I don’t know about you but it’s not often I meet an effective sales person.
It isn’t the buyer’s fault. Buyers, guess what, generally want to buy. And they can even buy without being tiresome or difficult if they are helped to buy rather than sold to.
What’s the difference?
The difference is empathy with the buyer and an understanding of the buying process. Grasp these two essentials and selling becomes a problem solving skill that anyone can employ.
When, as a buyer, I meet sales people I simply want them to follow a few simple rules.
Let me outline them.
Make Me Feel Special
Demonstrate that you have done some research and know something of my market sector, my business, my organisation and, perhaps, even me! Given my job and the reality of current trading, show an understanding of my likely challenges and goals. Speak to me strategically, demonstrate an understanding of underlying commercial, business and financial issues. Don’t bluff, don’t show off but do show me that you have taken the trouble to bring more than just you and your product to the meeting.
Discover My Needs
As a buyer I wouldn’t be meeting with you if I didn’t have needs. Needs that neither I, nor others within my organisation, can meet. So please ask me about what I’m trying to achieve, how I am trying to achieve it, my priorities, my opinions, previous experiences of other suppliers and products, what’s worked, what hasn’t and why. Identify any major financial constraints. Ask how would I measure the success of a product, service and supplier and how that success would impact upon my business.
Ask me about time frames, others involved in the decision and how the buying process works. Identify who else you might need to talk to. Don’t sell. Question and listen so that you can build up the picture. I need your help to tell me the true reality of my situation, to verbalise what the solution might look like and to understand how that solution can be best brought to bear to achieve my goals.
Consult With Me
Take each issue in turn and help me come to a conclusion with which I am comfortable. Where necessary educate me (but don’t be patronising). Simplify issues and problems. If appropriate, sketch diagrams, use illustrations, explain what is (or is not) happening right now and why. Give me advice; use other customers as case studies so that I don’t feel alone. Reassure me and give me time to understand what you are saying. Some of it might be a surprise and I’ll need to take it in.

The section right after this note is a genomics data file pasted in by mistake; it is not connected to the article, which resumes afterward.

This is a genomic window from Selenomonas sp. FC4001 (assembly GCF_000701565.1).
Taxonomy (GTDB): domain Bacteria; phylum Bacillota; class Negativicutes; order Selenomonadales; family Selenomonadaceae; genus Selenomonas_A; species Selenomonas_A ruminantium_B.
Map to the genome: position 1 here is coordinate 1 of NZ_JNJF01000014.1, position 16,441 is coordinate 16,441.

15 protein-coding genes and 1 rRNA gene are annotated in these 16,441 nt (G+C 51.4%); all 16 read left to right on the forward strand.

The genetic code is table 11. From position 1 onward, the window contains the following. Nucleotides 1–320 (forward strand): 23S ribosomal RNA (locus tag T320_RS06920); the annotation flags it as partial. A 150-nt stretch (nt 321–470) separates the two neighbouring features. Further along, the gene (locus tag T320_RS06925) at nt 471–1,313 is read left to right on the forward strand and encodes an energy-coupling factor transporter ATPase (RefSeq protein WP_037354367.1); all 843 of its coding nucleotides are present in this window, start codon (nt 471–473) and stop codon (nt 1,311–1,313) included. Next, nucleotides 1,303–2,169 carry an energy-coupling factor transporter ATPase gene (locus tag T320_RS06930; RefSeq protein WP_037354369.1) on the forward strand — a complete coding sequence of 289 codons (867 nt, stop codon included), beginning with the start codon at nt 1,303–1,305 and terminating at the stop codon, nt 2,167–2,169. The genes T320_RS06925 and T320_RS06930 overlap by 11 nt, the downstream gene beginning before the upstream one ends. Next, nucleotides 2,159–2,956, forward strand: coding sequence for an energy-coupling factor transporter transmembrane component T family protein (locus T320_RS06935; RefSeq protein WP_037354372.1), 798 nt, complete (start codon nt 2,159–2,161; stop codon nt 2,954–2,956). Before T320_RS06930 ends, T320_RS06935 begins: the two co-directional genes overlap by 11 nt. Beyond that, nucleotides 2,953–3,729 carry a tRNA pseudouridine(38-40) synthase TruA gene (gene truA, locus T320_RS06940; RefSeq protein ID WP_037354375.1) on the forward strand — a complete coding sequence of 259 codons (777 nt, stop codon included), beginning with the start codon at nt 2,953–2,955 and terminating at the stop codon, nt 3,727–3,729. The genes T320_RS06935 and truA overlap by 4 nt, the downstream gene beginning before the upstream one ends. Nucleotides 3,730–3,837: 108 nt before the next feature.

Confirm With Me What Needs To Happen Next
The issues may be so straightforward that you can prepare a proposal immediately.
Or it may be you have to meet with others in my organisation for a more in depth study of my needs. Fine, give me good reasons and I’ll help you involve others.
Perhaps you need to think about it and consult with your own colleagues first. That shows you haven’t got all the answers and that you want to get it right. Maybe you want to return with someone else, a specialist, to carry out further fact finding. If it makes the solution better, then again, fine. Do it.
Whichever route you suggest, do so revealing the experience and judgement that draws you to this conclusion. Show, too, that you know that I need to make the right decision the first time. And show, through every conscious and unconscious signal, that you would like to do business with me tomorrow as well as today. Understanding, openness and commitment can only increase my confidence in you.
Involve Me In The Presentation Of Your Proposal
When you present your solutions to me don’t make it a slick one-way sales pitch. Take me through your proposal a stage at a time, discuss points with me, let me put you on the spot, test you out, ask the difficult questions and pose objections. In the final analysis, this is the only way that I can assess the quality of your proposal and discover if I can trust you.
When you’ve presented your proposal then please leave me alone. If you will, ask when it would be convenient to call and enquire if we need any more information or advice. But don’t pester me; let meget back to you. I have to own the initiative in order to be truly committed to the decision.
The key to me buying from you is that I respect you, I trust you and you have taught me to believe in the product or service you offer. I shall buy from you because during the buying process I’ve glimpsed how you and your organisation perform and whether you truly value me as a customer.
Talk at me, be overly smooth, drown me in product talk and feign sincerity and you’ll get the response you deserve-`Very interesting, I’ll get back to you’. And of course, the chances are I won’t!
Can anyone sell? In my view, all too few are capable of doing it well. Can anyone sell? The answer is “of course”, because, let’s face it, it’s only common sense and empathy with the buyer. And all of us are buyers.
To find out more about this topic contact me or join me at Jeremy Francis HR
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